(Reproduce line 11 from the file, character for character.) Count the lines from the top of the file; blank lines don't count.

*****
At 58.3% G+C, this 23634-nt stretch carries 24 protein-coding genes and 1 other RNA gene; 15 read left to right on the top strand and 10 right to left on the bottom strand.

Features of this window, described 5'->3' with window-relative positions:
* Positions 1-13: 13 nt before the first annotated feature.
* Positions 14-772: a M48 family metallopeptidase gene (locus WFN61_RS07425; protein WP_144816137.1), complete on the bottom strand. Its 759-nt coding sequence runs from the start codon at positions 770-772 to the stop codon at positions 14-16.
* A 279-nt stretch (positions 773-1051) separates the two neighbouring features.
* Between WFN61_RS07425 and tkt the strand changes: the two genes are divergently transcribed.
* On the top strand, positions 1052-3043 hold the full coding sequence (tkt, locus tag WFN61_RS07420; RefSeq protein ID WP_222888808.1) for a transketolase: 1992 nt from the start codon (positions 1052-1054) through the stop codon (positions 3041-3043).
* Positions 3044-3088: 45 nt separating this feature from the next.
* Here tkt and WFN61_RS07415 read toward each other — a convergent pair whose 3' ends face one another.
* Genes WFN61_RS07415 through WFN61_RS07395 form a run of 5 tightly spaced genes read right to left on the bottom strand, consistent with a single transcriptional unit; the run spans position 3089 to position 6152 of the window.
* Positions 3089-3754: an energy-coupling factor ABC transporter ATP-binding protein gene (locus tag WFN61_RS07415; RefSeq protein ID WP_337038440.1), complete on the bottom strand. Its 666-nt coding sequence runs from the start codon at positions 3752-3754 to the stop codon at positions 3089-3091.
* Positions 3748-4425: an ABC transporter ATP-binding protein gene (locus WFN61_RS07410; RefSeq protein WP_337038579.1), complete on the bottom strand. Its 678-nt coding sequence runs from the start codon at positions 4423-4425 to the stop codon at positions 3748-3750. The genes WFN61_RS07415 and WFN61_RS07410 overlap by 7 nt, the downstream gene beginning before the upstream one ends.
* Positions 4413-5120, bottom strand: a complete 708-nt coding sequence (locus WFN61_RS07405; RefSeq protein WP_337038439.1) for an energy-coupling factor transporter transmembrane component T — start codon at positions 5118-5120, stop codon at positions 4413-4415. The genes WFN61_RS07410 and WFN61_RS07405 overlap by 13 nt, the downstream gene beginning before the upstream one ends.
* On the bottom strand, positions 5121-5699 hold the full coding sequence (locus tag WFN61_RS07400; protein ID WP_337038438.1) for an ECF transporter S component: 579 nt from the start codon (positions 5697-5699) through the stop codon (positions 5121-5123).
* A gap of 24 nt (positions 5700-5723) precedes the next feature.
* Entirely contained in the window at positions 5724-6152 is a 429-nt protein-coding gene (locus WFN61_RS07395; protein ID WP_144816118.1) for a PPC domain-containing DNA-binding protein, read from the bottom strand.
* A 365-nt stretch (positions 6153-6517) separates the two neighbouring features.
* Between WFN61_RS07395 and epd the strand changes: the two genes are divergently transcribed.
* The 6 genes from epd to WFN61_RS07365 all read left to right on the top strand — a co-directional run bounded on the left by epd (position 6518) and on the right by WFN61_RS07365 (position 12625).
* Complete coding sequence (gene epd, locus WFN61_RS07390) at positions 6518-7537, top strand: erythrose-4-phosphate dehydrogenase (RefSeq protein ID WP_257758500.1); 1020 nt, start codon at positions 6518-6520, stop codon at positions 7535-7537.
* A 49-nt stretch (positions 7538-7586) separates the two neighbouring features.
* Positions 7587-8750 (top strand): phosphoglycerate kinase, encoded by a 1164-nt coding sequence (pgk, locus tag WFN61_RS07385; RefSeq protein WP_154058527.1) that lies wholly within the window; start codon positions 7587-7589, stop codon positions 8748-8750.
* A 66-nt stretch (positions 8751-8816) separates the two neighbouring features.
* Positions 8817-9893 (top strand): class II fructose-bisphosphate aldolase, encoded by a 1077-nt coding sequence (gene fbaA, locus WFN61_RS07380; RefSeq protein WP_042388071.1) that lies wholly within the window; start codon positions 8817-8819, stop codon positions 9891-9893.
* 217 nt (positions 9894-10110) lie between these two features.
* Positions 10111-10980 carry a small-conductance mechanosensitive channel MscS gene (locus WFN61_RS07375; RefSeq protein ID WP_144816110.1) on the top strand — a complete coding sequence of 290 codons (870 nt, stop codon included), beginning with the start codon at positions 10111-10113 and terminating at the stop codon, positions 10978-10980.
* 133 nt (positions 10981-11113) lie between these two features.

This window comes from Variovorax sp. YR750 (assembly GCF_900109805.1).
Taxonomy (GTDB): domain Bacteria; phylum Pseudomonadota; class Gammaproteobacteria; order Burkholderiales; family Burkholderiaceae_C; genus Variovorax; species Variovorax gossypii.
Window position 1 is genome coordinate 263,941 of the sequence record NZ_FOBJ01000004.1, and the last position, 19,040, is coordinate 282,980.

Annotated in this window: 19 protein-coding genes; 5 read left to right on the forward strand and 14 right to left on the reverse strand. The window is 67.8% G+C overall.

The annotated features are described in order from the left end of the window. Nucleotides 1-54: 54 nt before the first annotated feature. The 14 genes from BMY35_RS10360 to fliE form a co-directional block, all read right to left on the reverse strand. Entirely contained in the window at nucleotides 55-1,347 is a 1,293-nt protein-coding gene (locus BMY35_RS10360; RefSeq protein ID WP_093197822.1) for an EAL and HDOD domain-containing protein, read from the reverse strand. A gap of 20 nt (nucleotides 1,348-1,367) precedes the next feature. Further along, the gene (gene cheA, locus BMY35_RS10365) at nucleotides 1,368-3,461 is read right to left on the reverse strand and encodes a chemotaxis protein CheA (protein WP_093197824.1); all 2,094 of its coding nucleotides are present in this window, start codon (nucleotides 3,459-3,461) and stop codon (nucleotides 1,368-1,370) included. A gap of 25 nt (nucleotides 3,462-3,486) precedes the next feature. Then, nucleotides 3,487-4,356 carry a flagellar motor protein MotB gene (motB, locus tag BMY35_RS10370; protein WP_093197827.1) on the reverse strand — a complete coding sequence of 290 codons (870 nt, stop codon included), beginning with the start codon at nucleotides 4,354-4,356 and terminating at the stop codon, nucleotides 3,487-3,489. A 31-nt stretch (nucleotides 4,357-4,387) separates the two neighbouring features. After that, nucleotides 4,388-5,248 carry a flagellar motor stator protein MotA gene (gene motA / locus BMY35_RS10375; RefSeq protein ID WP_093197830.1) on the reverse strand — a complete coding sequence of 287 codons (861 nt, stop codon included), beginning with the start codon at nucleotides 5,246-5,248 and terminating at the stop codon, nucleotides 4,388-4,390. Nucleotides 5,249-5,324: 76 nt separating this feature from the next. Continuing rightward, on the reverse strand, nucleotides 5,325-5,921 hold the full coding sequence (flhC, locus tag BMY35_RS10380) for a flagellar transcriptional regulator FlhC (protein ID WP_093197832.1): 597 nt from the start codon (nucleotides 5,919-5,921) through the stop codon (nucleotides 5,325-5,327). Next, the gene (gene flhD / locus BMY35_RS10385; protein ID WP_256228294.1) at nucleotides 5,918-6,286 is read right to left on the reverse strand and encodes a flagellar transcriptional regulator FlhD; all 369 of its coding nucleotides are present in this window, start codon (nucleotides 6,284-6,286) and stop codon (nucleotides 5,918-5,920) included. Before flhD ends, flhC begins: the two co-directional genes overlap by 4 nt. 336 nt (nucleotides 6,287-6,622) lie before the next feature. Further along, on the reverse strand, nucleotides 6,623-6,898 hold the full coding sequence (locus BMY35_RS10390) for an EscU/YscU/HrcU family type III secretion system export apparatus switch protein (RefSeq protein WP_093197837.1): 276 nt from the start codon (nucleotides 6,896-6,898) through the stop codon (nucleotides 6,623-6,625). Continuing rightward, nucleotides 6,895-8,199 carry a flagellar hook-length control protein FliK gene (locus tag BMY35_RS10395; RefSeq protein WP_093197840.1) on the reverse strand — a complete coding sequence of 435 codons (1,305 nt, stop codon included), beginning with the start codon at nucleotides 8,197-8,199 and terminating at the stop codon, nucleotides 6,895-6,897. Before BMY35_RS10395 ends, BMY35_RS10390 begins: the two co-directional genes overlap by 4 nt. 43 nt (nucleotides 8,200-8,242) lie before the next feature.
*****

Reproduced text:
* Positions 3089-3754: an energy-coupling factor ABC transporter ATP-binding protein gene (locus tag WFN61_RS07415; RefSeq protein ID WP_337038440.1), complete on the bottom strand. Its 666-nt coding sequence runs from the start codon at positions 3752-3754 to the stop codon at positions 3089-3091.